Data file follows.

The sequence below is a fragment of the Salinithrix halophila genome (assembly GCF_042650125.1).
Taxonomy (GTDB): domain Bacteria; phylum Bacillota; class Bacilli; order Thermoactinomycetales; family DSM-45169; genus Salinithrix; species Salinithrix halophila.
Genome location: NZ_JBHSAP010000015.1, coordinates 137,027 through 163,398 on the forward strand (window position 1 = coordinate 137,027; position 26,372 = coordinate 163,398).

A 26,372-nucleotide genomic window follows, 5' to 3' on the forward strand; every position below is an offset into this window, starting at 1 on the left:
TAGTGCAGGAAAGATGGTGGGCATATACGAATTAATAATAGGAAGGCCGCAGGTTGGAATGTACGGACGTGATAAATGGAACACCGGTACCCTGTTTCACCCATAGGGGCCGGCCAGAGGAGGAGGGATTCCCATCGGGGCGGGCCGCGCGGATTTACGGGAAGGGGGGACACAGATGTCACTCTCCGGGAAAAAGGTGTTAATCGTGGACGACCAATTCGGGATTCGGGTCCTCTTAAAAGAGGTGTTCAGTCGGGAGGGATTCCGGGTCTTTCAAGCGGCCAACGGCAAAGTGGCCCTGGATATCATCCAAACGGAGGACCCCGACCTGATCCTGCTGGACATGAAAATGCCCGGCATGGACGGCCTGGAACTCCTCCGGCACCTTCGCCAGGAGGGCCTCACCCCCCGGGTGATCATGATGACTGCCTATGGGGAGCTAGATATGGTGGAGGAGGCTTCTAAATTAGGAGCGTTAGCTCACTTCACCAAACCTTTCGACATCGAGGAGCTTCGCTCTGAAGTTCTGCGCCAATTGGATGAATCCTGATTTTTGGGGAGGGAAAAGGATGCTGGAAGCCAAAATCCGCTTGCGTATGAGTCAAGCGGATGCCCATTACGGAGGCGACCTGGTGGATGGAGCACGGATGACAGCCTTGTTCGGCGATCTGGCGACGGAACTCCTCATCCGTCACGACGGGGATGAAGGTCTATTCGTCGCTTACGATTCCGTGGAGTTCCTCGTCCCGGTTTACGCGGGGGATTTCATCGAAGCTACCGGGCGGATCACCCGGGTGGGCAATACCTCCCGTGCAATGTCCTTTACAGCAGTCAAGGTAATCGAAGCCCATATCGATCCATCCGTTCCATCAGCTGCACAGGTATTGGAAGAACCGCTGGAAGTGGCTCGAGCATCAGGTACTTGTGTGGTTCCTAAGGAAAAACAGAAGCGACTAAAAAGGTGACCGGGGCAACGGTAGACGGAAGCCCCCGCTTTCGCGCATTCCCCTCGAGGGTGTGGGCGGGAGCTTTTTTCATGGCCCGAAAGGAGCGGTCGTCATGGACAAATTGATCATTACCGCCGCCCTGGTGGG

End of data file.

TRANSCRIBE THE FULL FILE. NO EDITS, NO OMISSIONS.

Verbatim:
The sequence below is a fragment of the Salinithrix halophila genome (assembly GCF_042650125.1).
Taxonomy (GTDB): domain Bacteria; phylum Bacillota; class Bacilli; order Thermoactinomycetales; family DSM-45169; genus Salinithrix; species Salinithrix halophila.
Genome location: NZ_JBHSAP010000015.1, coordinates 137,027 through 163,398 on the forward strand (window position 1 = coordinate 137,027; position 26,372 = coordinate 163,398).

A 26,372-nucleotide genomic window follows, 5' to 3' on the forward strand; every position below is an offset into this window, starting at 1 on the left:
TAGTGCAGGAAAGATGGTGGGCATATACGAATTAATAATAGGAAGGCCGCAGGTTGGAATGTACGGACGTGATAAATGGAACACCGGTACCCTGTTTCACCCATAGGGGCCGGCCAGAGGAGGAGGGATTCCCATCGGGGCGGGCCGCGCGGATTTACGGGAAGGGGGGACACAGATGTCACTCTCCGGGAAAAAGGTGTTAATCGTGGACGACCAATTCGGGATTCGGGTCCTCTTAAAAGAGGTGTTCAGTCGGGAGGGATTCCGGGTCTTTCAAGCGGCCAACGGCAAAGTGGCCCTGGATATCATCCAAACGGAGGACCCCGACCTGATCCTGCTGGACATGAAAATGCCCGGCATGGACGGCCTGGAACTCCTCCGGCACCTTCGCCAGGAGGGCCTCACCCCCCGGGTGATCATGATGACTGCCTATGGGGAGCTAGATATGGTGGAGGAGGCTTCTAAATTAGGAGCGTTAGCTCACTTCACCAAACCTTTCGACATCGAGGAGCTTCGCTCTGAAGTTCTGCGCCAATTGGATGAATCCTGATTTTTGGGGAGGGAAAAGGATGCTGGAAGCCAAAATCCGCTTGCGTATGAGTCAAGCGGATGCCCATTACGGAGGCGACCTGGTGGATGGAGCACGGATGACAGCCTTGTTCGGCGATCTGGCGACGGAACTCCTCATCCGTCACGACGGGGATGAAGGTCTATTCGTCGCTTACGATTCCGTGGAGTTCCTCGTCCCGGTTTACGCGGGGGATTTCATCGAAGCTACCGGGCGGATCACCCGGGTGGGCAATACCTCCCGTGCAATGTCCTTTACAGCAGTCAAGGTAATCGAAGCCCATATCGATCCATCCGTTCCATCAGCTGCACAGGTATTGGAAGAACCGCTGGAAGTGGCTCGAGCATCAGGTACTTGTGTGGTTCCTAAGGAAAAACAGAAGCGACTAAAAAGGTGACCGGGGCAACGGTAGACGGAAGCCCCCGCTTTCGCGCATTCCCCTCGAGGGTGTGGGCGGGAGCTTTTTTCATGGCCCGAAAGGAGCGGTCGTCATGGACAAATTGATCATTACCGCCGCCCTGGTGGG